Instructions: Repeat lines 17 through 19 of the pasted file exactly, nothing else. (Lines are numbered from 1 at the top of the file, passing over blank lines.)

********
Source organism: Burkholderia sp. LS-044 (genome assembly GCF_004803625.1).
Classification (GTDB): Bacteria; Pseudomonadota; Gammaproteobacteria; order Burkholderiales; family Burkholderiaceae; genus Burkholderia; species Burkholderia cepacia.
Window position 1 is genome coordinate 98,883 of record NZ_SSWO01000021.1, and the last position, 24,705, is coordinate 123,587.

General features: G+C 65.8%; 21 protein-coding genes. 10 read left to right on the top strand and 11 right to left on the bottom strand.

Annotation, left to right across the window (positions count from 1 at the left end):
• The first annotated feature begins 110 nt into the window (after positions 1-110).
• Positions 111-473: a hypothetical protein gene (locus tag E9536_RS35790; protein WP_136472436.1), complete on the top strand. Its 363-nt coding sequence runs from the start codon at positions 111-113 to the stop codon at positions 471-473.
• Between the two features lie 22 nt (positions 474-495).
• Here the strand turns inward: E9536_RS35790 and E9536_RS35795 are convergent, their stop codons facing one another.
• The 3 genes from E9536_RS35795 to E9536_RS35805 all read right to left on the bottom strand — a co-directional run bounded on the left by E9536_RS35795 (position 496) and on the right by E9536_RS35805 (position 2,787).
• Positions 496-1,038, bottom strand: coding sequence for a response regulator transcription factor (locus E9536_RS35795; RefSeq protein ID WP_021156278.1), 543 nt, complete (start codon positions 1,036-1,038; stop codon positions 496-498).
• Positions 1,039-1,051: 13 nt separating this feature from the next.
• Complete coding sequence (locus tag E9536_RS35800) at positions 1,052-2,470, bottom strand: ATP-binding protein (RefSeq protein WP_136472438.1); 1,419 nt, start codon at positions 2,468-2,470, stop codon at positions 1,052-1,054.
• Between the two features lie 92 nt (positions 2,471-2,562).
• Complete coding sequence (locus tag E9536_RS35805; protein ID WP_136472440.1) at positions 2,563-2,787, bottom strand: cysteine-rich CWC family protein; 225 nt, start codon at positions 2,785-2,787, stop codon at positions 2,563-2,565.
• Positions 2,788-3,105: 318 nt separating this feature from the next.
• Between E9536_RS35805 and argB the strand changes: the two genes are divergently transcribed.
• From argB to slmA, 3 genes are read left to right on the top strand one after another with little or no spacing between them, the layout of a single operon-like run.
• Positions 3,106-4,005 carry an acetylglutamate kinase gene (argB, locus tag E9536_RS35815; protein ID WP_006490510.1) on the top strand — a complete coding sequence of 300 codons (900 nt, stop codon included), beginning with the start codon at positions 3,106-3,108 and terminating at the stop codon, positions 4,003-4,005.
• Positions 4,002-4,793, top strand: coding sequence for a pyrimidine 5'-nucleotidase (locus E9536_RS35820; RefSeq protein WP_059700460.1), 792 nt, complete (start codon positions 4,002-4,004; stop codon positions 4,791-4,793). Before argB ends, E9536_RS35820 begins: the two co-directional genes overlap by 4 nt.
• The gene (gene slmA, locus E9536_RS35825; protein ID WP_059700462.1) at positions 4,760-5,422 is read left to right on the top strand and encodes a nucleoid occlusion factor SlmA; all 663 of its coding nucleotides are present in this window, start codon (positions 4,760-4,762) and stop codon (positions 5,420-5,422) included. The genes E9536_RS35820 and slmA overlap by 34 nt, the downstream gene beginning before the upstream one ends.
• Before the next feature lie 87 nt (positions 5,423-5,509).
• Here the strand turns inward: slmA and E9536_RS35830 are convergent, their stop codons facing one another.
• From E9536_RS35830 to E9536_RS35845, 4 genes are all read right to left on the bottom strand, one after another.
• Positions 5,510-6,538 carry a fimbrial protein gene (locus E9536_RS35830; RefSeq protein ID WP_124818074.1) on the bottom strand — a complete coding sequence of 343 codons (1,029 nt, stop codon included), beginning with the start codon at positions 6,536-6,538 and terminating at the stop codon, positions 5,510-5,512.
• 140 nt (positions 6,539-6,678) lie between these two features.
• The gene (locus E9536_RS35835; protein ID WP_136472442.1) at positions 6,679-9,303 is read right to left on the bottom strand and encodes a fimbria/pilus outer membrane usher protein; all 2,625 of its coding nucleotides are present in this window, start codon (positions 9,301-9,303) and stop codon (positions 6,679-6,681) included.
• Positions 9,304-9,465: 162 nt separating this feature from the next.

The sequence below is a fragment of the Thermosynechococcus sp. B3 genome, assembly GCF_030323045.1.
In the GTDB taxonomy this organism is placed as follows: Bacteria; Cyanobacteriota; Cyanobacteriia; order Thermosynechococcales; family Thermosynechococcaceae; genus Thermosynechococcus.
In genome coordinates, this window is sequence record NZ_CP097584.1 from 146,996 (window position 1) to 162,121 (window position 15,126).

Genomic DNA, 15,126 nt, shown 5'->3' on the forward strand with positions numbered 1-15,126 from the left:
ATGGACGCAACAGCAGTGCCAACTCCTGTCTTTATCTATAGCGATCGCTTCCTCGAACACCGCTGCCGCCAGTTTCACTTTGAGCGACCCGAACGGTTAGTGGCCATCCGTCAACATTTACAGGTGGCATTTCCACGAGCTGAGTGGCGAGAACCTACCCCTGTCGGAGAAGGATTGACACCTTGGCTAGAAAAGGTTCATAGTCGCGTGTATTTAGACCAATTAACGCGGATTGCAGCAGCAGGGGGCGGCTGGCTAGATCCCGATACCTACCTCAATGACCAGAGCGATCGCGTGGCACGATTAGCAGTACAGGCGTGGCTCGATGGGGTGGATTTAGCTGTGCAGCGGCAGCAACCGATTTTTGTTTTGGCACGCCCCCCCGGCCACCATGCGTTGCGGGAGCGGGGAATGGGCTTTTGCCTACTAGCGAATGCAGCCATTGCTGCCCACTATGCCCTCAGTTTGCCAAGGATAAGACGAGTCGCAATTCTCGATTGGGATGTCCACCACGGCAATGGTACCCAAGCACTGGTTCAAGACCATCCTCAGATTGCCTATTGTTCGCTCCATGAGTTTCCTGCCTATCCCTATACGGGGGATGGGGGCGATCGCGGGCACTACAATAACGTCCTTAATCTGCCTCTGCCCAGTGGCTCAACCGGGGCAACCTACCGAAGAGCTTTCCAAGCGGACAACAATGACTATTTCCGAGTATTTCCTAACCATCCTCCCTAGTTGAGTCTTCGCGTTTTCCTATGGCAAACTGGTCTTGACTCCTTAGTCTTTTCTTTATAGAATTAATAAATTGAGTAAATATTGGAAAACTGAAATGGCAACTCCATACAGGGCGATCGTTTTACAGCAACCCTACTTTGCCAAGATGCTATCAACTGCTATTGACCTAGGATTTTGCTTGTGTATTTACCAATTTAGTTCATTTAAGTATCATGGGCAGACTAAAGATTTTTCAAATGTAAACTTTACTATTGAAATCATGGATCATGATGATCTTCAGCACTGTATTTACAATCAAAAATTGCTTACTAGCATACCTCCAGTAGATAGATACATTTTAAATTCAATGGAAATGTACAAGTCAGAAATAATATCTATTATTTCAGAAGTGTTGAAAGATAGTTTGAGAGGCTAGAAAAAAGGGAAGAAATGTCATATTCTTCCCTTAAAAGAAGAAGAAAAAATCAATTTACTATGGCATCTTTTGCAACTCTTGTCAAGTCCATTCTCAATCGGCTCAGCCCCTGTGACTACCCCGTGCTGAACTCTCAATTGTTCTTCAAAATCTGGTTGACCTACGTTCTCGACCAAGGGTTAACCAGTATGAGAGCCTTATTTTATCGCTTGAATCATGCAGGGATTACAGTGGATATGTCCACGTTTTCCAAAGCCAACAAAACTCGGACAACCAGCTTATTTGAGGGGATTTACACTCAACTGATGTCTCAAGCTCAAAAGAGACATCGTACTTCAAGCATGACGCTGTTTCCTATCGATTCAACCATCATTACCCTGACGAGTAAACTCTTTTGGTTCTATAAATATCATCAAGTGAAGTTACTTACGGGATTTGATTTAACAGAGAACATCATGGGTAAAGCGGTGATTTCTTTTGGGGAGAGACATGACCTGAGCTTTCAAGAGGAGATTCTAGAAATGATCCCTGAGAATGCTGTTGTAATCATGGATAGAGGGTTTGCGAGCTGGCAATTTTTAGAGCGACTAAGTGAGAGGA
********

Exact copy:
• Between E9536_RS35805 and argB the strand changes: the two genes are divergently transcribed.
• From argB to slmA, 3 genes are read left to right on the top strand one after another with little or no spacing between them, the layout of a single operon-like run.
• Positions 3,106-4,005 carry an acetylglutamate kinase gene (argB, locus tag E9536_RS35815; protein ID WP_006490510.1) on the top strand — a complete coding sequence of 300 codons (900 nt, stop codon included), beginning with the start codon at positions 3,106-3,108 and terminating at the stop codon, positions 4,003-4,005.